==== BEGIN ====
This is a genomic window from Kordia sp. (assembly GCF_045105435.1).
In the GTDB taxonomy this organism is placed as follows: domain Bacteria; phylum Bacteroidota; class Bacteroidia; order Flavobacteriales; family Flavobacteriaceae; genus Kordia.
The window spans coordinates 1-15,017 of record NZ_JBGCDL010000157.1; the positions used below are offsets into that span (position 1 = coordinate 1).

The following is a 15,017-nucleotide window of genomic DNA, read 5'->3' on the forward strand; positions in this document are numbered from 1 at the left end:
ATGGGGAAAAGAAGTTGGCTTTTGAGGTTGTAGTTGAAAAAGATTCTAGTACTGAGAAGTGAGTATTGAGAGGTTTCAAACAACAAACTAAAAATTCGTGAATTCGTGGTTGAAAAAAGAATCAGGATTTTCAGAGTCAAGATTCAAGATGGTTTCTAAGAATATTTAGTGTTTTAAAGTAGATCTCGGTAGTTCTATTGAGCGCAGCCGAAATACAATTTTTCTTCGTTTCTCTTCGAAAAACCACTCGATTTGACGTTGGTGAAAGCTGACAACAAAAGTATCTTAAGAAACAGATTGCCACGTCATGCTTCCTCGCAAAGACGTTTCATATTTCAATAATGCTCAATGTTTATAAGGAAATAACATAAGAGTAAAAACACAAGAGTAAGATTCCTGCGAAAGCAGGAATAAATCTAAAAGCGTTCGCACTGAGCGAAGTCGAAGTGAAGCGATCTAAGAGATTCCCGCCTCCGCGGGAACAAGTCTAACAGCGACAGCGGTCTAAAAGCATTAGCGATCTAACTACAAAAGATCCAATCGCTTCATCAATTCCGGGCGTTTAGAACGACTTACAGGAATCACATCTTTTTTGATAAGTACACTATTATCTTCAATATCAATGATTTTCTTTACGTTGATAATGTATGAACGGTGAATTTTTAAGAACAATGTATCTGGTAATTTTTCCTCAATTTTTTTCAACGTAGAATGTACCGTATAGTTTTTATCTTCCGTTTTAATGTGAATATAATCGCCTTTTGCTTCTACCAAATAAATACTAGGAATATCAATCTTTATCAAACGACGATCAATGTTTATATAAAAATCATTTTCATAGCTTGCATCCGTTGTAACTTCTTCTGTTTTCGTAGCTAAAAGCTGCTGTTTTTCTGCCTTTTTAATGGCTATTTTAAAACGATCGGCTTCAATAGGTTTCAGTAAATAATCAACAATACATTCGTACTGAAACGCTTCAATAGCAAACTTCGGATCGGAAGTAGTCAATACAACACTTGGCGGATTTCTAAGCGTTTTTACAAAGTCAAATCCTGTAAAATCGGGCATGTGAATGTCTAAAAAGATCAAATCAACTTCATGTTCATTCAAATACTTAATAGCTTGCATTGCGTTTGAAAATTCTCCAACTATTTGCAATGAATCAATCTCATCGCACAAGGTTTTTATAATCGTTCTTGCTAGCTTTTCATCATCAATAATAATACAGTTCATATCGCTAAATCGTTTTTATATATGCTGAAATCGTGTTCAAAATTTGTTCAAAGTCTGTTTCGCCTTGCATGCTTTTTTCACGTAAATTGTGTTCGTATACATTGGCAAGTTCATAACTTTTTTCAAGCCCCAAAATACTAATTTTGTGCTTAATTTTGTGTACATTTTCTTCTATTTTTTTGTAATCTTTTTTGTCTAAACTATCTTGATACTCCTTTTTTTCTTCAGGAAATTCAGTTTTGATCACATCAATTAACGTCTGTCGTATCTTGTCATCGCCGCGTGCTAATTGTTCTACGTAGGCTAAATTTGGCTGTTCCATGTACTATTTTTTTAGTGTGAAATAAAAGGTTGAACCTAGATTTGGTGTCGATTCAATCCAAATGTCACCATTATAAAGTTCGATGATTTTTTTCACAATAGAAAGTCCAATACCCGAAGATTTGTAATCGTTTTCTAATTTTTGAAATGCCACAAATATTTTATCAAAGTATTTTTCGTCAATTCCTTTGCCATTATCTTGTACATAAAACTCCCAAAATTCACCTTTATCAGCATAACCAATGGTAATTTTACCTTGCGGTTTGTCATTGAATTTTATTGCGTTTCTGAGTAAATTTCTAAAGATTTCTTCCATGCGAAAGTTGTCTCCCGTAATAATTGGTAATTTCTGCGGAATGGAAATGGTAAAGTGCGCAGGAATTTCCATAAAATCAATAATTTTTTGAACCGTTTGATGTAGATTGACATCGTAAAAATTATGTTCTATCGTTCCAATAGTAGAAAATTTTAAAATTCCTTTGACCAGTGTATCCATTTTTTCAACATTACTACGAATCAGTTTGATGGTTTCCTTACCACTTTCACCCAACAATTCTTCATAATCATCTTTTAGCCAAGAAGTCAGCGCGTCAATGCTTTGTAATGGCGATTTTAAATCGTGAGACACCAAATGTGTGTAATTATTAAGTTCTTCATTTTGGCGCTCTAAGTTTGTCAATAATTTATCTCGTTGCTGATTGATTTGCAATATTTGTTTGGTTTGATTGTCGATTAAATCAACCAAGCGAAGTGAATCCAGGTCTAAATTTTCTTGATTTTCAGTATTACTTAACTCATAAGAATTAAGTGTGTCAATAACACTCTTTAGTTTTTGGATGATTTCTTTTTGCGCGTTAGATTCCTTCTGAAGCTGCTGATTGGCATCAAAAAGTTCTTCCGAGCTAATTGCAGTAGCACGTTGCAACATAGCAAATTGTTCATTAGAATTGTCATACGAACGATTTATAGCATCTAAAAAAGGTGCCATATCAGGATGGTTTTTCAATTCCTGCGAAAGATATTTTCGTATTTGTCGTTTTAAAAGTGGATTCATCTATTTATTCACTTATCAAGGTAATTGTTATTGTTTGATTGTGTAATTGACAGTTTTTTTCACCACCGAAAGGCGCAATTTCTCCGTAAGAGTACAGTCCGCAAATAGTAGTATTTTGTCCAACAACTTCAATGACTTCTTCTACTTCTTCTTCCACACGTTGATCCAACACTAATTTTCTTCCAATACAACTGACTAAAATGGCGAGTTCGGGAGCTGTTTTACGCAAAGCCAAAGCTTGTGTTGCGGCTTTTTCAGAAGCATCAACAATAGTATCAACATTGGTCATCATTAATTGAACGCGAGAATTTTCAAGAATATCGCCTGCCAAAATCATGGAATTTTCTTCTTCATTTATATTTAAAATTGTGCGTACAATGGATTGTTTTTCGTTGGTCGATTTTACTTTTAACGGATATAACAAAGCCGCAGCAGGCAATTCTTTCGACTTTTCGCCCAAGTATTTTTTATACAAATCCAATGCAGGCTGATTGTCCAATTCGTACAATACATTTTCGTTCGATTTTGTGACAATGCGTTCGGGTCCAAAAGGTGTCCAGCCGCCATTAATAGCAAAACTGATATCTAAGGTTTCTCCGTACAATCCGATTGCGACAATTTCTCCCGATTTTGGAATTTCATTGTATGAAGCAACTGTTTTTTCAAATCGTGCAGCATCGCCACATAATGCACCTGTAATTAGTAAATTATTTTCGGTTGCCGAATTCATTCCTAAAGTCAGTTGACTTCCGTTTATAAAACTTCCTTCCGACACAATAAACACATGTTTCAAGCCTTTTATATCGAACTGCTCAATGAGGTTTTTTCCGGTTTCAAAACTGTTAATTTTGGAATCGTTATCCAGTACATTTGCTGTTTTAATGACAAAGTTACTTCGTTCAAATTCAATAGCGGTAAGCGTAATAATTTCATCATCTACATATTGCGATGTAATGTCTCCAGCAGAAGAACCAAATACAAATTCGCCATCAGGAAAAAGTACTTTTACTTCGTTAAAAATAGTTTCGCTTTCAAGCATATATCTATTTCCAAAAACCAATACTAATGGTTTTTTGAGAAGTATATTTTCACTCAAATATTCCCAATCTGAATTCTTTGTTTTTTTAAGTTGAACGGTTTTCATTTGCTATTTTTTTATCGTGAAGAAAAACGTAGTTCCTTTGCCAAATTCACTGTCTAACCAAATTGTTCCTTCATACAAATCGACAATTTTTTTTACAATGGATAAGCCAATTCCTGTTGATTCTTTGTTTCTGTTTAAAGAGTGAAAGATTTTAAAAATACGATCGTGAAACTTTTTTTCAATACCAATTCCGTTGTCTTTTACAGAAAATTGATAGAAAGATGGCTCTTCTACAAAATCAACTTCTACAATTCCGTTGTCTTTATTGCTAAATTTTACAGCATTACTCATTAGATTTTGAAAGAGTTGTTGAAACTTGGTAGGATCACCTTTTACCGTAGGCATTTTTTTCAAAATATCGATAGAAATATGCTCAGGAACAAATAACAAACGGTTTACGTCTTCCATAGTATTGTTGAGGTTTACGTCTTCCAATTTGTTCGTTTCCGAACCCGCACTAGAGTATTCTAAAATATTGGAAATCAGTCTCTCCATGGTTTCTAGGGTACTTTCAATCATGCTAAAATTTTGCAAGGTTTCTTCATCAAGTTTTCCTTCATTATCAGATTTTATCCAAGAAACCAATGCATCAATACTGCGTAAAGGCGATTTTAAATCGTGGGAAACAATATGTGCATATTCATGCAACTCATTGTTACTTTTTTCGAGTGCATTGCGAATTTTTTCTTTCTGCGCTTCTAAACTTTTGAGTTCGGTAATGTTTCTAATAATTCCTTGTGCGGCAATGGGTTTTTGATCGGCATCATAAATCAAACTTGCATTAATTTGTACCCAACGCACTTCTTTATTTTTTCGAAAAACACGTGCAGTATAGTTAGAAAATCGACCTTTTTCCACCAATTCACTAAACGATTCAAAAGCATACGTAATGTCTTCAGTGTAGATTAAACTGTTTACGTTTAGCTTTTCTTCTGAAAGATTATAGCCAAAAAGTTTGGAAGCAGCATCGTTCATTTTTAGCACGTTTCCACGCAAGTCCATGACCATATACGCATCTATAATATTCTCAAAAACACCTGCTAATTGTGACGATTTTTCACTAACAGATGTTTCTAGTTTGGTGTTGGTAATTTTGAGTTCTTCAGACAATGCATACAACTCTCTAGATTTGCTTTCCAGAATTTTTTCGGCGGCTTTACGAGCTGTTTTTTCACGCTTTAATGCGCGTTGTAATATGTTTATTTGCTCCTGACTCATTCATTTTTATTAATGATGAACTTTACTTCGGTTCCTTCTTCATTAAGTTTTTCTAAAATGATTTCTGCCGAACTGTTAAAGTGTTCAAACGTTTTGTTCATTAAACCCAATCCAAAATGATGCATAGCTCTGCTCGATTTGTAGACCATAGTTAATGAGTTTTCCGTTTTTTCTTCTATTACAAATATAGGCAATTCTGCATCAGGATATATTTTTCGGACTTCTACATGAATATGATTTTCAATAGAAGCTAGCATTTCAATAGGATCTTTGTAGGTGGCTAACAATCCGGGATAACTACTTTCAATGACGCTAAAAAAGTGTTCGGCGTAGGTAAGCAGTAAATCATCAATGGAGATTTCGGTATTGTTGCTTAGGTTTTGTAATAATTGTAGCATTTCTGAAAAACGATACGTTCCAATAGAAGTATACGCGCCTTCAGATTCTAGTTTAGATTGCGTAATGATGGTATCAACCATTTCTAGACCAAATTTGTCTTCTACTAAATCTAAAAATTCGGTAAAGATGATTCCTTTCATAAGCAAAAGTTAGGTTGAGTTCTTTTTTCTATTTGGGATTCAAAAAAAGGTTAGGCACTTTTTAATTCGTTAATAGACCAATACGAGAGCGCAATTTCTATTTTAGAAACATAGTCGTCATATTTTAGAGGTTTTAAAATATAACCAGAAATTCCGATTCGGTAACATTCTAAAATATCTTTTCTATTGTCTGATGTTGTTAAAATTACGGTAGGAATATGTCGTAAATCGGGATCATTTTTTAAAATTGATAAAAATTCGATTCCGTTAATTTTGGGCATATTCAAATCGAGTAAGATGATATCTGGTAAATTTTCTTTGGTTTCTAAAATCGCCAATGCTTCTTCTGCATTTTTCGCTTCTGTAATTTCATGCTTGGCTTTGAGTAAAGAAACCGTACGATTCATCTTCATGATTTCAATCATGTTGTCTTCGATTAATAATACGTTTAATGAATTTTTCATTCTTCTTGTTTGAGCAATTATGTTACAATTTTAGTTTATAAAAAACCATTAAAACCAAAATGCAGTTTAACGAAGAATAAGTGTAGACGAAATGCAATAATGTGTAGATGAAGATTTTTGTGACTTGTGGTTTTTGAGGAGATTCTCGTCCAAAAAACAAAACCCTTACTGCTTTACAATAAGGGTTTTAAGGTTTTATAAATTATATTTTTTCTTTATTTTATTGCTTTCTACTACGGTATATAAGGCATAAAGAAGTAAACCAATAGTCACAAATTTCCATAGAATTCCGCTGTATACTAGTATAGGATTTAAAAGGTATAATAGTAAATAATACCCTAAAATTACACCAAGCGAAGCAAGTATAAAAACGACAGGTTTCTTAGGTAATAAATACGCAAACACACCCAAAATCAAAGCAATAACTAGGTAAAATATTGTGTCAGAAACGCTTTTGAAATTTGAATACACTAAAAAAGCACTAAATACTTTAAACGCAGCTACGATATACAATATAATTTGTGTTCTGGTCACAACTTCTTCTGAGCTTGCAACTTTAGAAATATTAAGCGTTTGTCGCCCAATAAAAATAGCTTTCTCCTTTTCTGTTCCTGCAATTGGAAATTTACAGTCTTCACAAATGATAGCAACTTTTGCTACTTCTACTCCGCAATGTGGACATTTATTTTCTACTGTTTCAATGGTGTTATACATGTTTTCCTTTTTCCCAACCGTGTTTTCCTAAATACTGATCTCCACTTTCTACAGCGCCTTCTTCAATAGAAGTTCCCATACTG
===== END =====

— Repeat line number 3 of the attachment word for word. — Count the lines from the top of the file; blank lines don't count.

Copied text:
The window spans coordinates 1-15,017 of record NZ_JBGCDL010000157.1; the positions used below are offsets into that span (position 1 = coordinate 1).